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Why We’re Watching the Bring Your Own App (BYOA) Trend

Why We’re Watching the Bring Your Own App (BYOA) Trend

Why We’re Watching the Bring Your Own App (BYOA) Trend

The BYOA movement continues to grow – both in enterprises worldwide and in social media. While Dropbox, Google Drive, OneDrive and others continue to proliferate as means for employees to work more productively, social mentions of BYOA have increased as well, according to the latest iteration of the Ascent Index. But is BYOA getting the level of attention it really deserves?

From a technology standpoint, BYOA is a logical successor to BYOD. BYOD made commonplace the use of personal devices in the workplace; BYOA simply extends that philosophy to personal applications that pose a huge security threat to a company’s intellectual property. A LogMeIn study found that employees on average bring 21 apps into businesses today, often without the knowledge or approval of business leaders. LogMeIn’s research also found that 77 percent of IT services providers say BYOA will stay the same or increase significantly in the next five years. Additionally, a report by TrackVia found that 70 percent of millennials admit to using non-approved apps for work.

Clearly there is momentum here, and while that is reflected in our Ascent Index – which tracks social mentions of enterprise IT key words as one way of assessing their trendiness – we are still in very early days for BYOA.

BYOA has had 766 mentions in the last 30 days, a marked increase over the 474 social mentions BYOA received in August 2013. But while BYOA social chatter is on the rise, users are still talking far more about BYOD.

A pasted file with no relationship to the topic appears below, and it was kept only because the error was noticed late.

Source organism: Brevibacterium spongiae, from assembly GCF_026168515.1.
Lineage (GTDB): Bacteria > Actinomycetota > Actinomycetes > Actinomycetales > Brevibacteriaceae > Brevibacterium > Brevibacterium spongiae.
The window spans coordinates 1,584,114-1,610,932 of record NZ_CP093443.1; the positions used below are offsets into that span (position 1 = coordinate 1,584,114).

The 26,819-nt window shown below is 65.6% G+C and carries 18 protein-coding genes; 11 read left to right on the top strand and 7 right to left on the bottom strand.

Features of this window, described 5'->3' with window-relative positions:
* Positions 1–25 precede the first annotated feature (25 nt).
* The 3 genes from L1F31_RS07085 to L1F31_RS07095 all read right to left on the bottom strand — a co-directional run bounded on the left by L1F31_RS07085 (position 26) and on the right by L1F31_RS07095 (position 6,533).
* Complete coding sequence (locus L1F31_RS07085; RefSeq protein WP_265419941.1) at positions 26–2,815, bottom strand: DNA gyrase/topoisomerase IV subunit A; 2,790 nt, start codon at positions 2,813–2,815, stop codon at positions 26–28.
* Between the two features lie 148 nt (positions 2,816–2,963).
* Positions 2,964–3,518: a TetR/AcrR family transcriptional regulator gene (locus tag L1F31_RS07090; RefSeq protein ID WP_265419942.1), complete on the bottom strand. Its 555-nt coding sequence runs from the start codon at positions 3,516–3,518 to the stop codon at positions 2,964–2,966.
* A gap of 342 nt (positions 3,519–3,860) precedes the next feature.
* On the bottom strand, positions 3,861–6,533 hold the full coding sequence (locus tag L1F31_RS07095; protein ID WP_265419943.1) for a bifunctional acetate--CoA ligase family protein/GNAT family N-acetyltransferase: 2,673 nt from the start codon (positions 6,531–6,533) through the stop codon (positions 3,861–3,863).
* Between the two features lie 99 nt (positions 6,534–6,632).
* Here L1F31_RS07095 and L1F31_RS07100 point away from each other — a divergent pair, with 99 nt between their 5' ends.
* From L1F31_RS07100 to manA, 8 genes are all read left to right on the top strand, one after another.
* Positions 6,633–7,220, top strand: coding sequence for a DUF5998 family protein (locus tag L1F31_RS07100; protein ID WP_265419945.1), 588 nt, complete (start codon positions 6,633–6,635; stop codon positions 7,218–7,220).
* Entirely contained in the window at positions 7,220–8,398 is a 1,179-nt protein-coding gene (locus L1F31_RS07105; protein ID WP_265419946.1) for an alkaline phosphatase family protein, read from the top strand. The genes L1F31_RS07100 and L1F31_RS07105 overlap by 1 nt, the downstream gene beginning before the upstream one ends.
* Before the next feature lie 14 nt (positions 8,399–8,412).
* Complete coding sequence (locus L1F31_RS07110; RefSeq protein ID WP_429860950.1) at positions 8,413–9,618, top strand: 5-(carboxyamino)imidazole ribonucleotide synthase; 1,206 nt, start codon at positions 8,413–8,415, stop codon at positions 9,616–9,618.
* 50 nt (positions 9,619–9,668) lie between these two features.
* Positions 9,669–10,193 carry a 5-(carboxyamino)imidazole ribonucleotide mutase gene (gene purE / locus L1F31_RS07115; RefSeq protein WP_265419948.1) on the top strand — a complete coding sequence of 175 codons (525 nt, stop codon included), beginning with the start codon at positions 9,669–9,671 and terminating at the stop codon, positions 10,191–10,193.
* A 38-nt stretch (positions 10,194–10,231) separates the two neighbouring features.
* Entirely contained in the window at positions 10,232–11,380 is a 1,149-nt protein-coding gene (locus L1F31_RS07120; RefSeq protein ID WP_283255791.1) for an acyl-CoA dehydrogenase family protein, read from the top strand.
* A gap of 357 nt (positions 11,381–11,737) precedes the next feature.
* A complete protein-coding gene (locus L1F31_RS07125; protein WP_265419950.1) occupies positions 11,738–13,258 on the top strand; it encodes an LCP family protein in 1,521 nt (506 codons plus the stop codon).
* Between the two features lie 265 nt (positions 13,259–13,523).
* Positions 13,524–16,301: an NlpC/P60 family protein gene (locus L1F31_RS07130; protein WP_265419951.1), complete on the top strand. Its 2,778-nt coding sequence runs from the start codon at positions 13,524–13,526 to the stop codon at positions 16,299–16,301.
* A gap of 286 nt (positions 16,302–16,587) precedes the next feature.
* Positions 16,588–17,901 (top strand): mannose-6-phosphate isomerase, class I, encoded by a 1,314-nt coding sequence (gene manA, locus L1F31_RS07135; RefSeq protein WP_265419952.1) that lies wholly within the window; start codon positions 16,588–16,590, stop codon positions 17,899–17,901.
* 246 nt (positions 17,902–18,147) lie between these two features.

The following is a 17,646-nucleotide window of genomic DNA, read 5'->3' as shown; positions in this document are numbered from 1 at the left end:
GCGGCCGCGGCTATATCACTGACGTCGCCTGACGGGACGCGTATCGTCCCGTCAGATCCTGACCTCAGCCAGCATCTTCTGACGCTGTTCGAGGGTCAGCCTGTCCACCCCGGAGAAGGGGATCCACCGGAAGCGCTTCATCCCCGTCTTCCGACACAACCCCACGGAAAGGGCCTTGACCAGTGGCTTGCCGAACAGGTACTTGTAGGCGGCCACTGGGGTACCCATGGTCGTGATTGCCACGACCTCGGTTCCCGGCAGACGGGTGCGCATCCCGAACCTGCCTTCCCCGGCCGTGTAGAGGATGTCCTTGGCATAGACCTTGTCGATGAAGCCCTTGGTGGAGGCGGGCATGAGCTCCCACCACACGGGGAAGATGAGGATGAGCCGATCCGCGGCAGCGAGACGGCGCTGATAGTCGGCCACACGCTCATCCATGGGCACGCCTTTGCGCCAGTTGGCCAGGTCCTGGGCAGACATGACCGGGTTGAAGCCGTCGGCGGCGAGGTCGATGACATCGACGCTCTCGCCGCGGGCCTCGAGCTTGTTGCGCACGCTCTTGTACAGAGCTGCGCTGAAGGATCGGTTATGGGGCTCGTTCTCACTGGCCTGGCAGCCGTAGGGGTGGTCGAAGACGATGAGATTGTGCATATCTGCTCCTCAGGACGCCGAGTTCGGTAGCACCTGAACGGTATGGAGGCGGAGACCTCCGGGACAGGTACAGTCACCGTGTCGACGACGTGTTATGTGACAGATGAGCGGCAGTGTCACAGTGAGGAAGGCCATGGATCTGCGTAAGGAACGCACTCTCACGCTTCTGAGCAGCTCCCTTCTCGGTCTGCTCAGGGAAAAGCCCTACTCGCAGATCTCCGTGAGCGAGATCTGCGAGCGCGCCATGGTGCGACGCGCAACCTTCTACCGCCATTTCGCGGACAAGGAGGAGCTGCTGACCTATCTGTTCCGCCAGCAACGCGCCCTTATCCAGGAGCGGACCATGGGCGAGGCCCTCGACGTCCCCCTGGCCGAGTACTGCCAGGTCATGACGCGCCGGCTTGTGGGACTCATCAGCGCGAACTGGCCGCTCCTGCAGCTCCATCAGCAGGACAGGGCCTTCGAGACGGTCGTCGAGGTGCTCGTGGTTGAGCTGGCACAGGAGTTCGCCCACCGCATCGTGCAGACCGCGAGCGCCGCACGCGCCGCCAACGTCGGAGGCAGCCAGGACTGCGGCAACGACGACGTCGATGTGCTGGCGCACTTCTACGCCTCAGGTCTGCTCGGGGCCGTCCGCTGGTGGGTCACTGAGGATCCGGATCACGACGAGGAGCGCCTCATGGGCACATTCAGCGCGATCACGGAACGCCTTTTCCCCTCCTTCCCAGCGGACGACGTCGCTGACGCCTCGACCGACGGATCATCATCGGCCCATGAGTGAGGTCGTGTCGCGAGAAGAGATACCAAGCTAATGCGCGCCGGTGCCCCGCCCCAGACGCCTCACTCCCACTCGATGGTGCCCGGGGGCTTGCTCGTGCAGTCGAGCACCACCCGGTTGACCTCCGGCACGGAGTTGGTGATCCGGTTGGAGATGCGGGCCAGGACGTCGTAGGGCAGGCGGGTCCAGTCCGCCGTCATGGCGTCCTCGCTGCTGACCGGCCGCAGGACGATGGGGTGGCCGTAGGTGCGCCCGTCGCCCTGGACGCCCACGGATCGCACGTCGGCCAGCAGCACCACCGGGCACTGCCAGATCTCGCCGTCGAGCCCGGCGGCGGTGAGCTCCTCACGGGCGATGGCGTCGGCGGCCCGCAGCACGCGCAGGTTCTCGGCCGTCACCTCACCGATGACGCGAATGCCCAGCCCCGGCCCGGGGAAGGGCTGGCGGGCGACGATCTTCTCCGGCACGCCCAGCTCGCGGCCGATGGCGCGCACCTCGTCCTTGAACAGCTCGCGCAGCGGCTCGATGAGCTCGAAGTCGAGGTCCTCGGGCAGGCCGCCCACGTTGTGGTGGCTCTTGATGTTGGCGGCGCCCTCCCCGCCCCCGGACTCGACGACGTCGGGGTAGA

We wrote in our last Ascent Index blog post that the summer of 2013 might have represented the apex of the Bring Your Own Device (or BYOD) hype, with mentions across social channels reaching about 2,600 per day. Today those numbers are dramatically fewer, but BYOD’s nearly 600 mentions per day nearly top BYOA’s monthly tally from mid-September to mid-October (766).

The reality, though, is that BYOA should command much more attention; proprietary corporate data can be leaked or stolen through the use of file sync and share solutions popular with consumers who, in many instances, are corporate employees. The benefits of BYOA come with new challenges that require real solutions for evolving enterprise IT realities. Security concerns over proprietary data are abundant and require new approaches to ensure compliance and prevent breaches.

As with all major shifts in enterprise technology, the innovative companies that can provide workable solutions to rising challenges will thrive. That’s why we continue to see strong growth trajectories for portfolio companies CloudLock and PerspecSys, which ensure sensitive data remains private as employees utilize mobile and cloud-based apps for work.

BYOA will be a key area of focus for enterprises as they continue to build and deploy apps in the cloud to reduce costs and improve collaboration. That’s why we believe the BYOA trend (and its benefits and challenges) will have lasting impacts on the enterprise.

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